Bring Creation To The Here and Now
Known in some parts of the world as sardines and in others as 44 homes, the game hide-and-seek is an almost universally beloved form of entertainment. I have to admit that even when I play it with my nieces and nephews, I still get an embarrassingly high level of enjoyment from the game. There is something about both the act of hiding and the act of finding someone as the seeker that is eternally entertaining.
Within Judaism itself, hiding and seeking are familiar terms. They are normally associated with Purim. Interestingly though, Chanukah also has an essence of hide-and-seek embedded within it.
To understand that, we have to go back to creation. For when God created the world, at least according to the Chassidic masters, the light that was created was so powerful that it stretched and covered the whole earth. After 36 hours of its shining, God realized that in order for humans to exist, some of that light needed to be hidden. They posited that it was hidden in the Torah so that each time we learn, we unearth a little bit of that light. On this point, in his teaching on Chanukah (1:6), the Chasidic master the B’nei Yissaschar says the following:
“The miracle of the light of the Menorah during this month is derived from the hidden light that was concealed within the Torah...For this reason they instituted a total of thirty-six candles, to parallel the thirty-six times that “light” “candle” and “luminaries” are mentioned in the Torah, which hints to the hidden light that shined for the First Human for thirty-six hours but was then hidden away and concealed within the Torah.”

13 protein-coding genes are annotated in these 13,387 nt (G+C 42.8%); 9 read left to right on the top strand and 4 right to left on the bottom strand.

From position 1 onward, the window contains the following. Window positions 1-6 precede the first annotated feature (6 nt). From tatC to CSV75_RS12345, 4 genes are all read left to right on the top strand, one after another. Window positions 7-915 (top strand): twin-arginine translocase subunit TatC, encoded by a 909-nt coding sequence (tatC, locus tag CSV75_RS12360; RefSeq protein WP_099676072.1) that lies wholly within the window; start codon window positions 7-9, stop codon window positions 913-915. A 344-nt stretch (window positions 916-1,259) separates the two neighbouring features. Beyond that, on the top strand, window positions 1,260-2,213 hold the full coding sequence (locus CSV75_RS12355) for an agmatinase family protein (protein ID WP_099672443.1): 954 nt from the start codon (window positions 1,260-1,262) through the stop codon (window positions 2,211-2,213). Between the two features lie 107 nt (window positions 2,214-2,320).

So you see Chanukah is, in its essence, like a cosmic game of hide-and-seek. According to the B’nei Yissaschar, we light 36 candles on Chanukah. Those candles match the fact that the words associated with light(or, ner, and meorot) appear 36 times in the Torah that in turn match the 36 hours that the original light was shining.
It’s a little head-spinning but powerful nonetheless. When we mark chanukah by lighting our chanukiot, we are connecting our present with our past, revealing that original light from creation back into the world.
Because of its harried nature, sometimes it feels as if we are living out one big game of hide and seek, one in which there seems to be more concealed than revealed. There is so much holiness we miss in the world because of its hiddenness. It’s not solely our fault, for the rules of the game seem to require us to work at a blurring pace.
One of the beautiful aspects of Chanukah is that it forces us to slow down and actually seek out that hidden light. When we do this, we are not just seeing our reflection but perhaps a window into time immemorial. This Chanukah, which begins on Sunday night, as we all are feeling the desire to want to speed up time, try to also take a moment to pause and meditate on your own lights for certainly there is deep holiness in that as well.
Shabbat Shalom and Chag Urim Sameach
Also, check out my sister’s powerful post below. Subscribe there for her great musings!